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Damgaard and Navision set to merge

Damgaard and Navision set to merge

Enterprise resource planning rivals roll on together, leaving local channel partners in doubt over ramificationsDanish ERP arch rivals Damgaard and Navision have finally buried the hatchet and announced plans to merge.

The revelations made last week surprised many in the industry and have left the companies' Australian channel partners wondering what the future may hold.

The new company, to be called NavisionDamgaard, will have combined revenues of around $265 million and marries two significant forces in the mid-market ERP space. Both companies intend to retain core product lines including Damgaard's Axapta, XAL and C5 products as well as Navision's Solutions range.

From a product perspective, Damgaard is being positioned in the mid-to-higher enterprise market with strengths in CRM and e-commerce - a bonus for Navision partners. Navision on the other hand scales from five to 300 users and is seen as a sales-driven organisation, according to financial reports in Europe. More than 80 per cent of Navision's revenues come from international sales.

Despite the sentiment from some analysts that Navision and Damgaard have very different corporate cultures which could lead to problems, the announcement follows a raft of consolidation occurring in the enterprise software market. A high number of vendors suffered poor results this year and overseas analysts believe the trend will continue, as with applications vendor Invensys acquiring Baan earlier this year.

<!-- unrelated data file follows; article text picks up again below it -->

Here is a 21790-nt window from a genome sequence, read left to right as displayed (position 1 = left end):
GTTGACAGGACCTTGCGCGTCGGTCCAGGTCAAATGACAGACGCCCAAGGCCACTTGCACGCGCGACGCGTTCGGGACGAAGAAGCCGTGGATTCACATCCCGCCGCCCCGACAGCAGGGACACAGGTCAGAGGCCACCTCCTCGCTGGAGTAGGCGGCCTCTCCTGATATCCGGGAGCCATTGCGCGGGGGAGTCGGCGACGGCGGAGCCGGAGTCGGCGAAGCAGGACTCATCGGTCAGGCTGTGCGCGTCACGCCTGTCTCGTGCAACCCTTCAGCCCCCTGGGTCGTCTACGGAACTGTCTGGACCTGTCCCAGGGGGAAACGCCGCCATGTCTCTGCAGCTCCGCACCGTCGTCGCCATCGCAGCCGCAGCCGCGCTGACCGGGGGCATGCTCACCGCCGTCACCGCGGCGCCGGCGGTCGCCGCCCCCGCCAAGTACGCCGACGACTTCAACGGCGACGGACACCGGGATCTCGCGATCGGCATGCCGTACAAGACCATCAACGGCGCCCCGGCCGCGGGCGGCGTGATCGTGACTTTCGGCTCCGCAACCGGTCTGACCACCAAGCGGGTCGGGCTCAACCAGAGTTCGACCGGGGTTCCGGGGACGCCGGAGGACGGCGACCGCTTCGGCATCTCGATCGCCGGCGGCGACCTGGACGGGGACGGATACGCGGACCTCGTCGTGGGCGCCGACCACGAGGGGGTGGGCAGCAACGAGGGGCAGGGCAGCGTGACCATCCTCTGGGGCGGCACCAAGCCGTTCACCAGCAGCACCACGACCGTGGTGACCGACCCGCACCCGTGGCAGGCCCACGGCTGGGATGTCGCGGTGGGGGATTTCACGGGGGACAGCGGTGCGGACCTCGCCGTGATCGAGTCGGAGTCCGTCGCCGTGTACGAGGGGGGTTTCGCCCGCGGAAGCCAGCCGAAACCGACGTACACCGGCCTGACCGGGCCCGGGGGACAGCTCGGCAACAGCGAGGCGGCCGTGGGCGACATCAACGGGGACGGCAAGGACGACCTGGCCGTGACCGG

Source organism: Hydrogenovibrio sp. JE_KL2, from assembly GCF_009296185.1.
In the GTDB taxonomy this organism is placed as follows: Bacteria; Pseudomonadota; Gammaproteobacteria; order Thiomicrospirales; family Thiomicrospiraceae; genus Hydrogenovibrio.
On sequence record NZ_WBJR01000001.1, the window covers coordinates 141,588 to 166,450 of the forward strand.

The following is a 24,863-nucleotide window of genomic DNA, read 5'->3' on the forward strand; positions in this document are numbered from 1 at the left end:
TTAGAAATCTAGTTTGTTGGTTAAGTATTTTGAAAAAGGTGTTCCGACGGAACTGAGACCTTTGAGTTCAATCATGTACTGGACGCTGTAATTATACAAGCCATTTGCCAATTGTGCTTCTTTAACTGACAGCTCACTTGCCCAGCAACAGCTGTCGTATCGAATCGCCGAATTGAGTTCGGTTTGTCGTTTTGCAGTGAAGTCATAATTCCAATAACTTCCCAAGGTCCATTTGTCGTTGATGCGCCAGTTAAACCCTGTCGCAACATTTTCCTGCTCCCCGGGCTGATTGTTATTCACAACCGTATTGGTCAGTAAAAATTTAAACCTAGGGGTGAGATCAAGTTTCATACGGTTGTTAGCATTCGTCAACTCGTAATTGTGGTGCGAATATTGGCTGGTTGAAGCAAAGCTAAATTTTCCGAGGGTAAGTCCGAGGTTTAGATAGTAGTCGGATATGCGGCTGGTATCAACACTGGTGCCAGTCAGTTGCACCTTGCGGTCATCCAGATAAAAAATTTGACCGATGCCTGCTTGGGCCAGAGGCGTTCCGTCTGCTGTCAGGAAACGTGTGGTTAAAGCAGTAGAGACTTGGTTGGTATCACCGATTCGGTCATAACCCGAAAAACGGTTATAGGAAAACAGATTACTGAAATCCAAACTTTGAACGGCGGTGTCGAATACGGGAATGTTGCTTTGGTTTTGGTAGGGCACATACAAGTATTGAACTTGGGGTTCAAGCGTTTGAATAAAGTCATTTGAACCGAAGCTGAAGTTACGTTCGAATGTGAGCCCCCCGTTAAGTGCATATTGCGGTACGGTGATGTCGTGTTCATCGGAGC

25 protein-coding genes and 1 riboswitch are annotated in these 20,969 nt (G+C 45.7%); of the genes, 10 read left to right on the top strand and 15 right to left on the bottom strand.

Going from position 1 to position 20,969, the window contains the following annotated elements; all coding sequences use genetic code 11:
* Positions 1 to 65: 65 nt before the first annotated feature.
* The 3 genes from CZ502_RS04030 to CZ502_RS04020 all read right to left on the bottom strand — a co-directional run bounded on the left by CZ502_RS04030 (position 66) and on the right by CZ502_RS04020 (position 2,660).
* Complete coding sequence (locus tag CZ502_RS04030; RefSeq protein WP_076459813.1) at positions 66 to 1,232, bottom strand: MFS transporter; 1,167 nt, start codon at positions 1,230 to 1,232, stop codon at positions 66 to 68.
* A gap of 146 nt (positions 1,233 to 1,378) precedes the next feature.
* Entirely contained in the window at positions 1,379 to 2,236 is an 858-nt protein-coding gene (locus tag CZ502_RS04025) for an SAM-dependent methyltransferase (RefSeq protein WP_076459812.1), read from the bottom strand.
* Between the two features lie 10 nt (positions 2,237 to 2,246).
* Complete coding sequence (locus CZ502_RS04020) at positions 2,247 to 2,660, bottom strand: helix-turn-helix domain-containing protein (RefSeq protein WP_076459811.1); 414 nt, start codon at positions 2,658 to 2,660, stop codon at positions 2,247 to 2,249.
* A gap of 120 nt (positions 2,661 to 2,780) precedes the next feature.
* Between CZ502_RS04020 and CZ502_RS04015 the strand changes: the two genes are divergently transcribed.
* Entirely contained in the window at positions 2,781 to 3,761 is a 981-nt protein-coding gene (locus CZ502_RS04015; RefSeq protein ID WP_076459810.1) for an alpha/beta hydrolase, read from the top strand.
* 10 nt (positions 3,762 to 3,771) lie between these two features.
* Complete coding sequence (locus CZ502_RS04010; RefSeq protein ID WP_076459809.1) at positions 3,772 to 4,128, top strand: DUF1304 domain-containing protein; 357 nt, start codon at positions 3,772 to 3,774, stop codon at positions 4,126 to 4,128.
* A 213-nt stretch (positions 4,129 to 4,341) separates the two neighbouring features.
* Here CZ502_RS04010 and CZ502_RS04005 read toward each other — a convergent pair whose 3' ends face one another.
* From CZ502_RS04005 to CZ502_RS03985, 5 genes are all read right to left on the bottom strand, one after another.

Steve Wright, director of Damgaard reseller Global Software, is unsure how the merger will pan out for the channel. "I was very surprised - they've been arch rivals for a long time," Wright said. "There certainly wasn't any love lost before the announcement. No one knows the answer [to how it will affect the channel] yet. I didn't know Navision's prices and Navision resellers didn't know Damgaard prices so it will be interesting to see what happens when they merge," claims Wright. "As a reseller, you're always a little nervous when your supplier merges."

Wright believes Damgaard, which has only been in Australia since March last year, will be using the merger to piggyback on Navision's stronger branding and presence in the local market. Damgaard has six partners in Australia including Globe Software, Ipex Information Technology Group, Gibson & Beebe, Xapt Australia, Powerlan and Scalable Data Systems - compared to Navision's 21 Solutions Centres.

Meanwhile, Navision resellers seem to be optimistic about picking up additional technology without facing increased competition. John Tataro, director of Navision reseller Information Outlook in Victoria, claims the merger comes when Damgaard is still trying to establish itself as a player in the Australian market.

"Effectively they're going through the stages of setting up a strong distribution model here," said Tataro. "In this product range you really don't learn about the product - you can go to a lot of training - but you don't really learn about it until you have installed a few sites.

"Overall we don't see it as a threat. If anything, they [Damgaard and Navision] will be commanding a stronger position in the market," added Tataro, who has not faced off against a Damgaard reseller for a potential tender yet.

Navision has taken a 72 per cent stake in Damgaard, which in turn has taken a 28 per cent stake in Navision. Damgaard's Preben Damgaard and Navision's Jesper Balser will assume the roles of joint CEOs.


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